The spaghetti plot in the upper left hand corner gives the averages across the 20 models for a given emissions scenario. “We don’t have any certainty about how global GHG scenarios are going to play out over the next 80-100 years in terms of whether the global community is going to get its act together and really reduce GHG emissions or if it’ll just going to keep pumping CO2 into the atmosphere, so we run multiple scenarios of GHG emissions into the climate scenarios. We get very divergent results, depending on how good or optimistic or pessimistic you are about climate scenarios.”
Mr. Schwarz explained that they took the ten recommended models, ran those with two emissions scenarios, and collapsed those down to a single metric for each model to understand whether that model is really showing a trend for the future that is warmer or wetter or drier or cooler. He noted that the current climate is denoted by the star on the left. “The first thing that’s clear is every single one of them is at least 3.5 degrees Fahrenheit warmer, and some as warm as 6 degrees warmer” he said. “In terms of precipitation, they are scattered almost equally around the zero change in precipitation, so about half of them are wetter and about half of them are drier; the ones that are wetter show some really wet condition, the ones that are drier, -12% versus +22%.”
“When we talk about a region of median change, the consensus of the models, we’re talking about a model that would fall in that range, certainly not showing no change in temperature and no change in precipitation, but a wide change in temperature and the median, the consensus of the models for the projection of what the change in precipitation is,” he said.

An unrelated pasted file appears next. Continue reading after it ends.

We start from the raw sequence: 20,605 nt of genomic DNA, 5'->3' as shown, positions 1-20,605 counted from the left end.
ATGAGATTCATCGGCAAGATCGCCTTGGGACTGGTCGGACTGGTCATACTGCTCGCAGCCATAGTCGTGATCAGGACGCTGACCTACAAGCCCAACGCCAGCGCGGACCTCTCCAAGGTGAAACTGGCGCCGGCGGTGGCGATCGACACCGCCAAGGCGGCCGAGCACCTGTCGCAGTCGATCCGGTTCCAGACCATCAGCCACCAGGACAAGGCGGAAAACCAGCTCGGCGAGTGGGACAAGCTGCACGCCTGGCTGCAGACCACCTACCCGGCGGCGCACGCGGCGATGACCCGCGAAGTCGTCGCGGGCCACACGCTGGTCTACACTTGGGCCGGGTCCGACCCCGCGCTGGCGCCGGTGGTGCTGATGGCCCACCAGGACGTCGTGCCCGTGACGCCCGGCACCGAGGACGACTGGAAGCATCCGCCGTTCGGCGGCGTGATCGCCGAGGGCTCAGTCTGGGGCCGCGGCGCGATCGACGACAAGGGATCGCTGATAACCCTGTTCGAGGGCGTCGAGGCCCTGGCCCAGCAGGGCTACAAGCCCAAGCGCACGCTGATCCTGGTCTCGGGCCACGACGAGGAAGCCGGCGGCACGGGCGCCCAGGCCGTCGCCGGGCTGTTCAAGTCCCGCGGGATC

“When we talk about how we might want to use all of those scenarios in an analysis and how many of those to use, there’s a lot of different ways we can choose, but the first thing we have to remember is that each one of those scenarios is a full chain of models through, so when we add another scenario, it’s not just adding a global climate model, it’s adding a hydrology simulation, downscaling hydrology simulations model and all those additional tools,” he said.
There are different ways this can be done. “Typically for a project-level analysis, it’s important to have a median consensus of the models approach of analysis through; we might add a worst case scenario of hot and dry,” he said. “Another way to do it would be to bookend it, to try and select two, so you don’t get a consensus approach but you get the worst case-best case scenario. We could do a four corners analysis and look at hot-wet, cool-wet, hot-dry, cool-dry, and then add a central tendency, that is what the California Water Fix has evaluated, the corners and the center, and then it’s just a balancing act of how much analysis you want to do and how much additional information does that additional projection give you about the future. These projections are just at mid-century, so do you want to look at mid-century and end of century … what time periods do you want to look at.”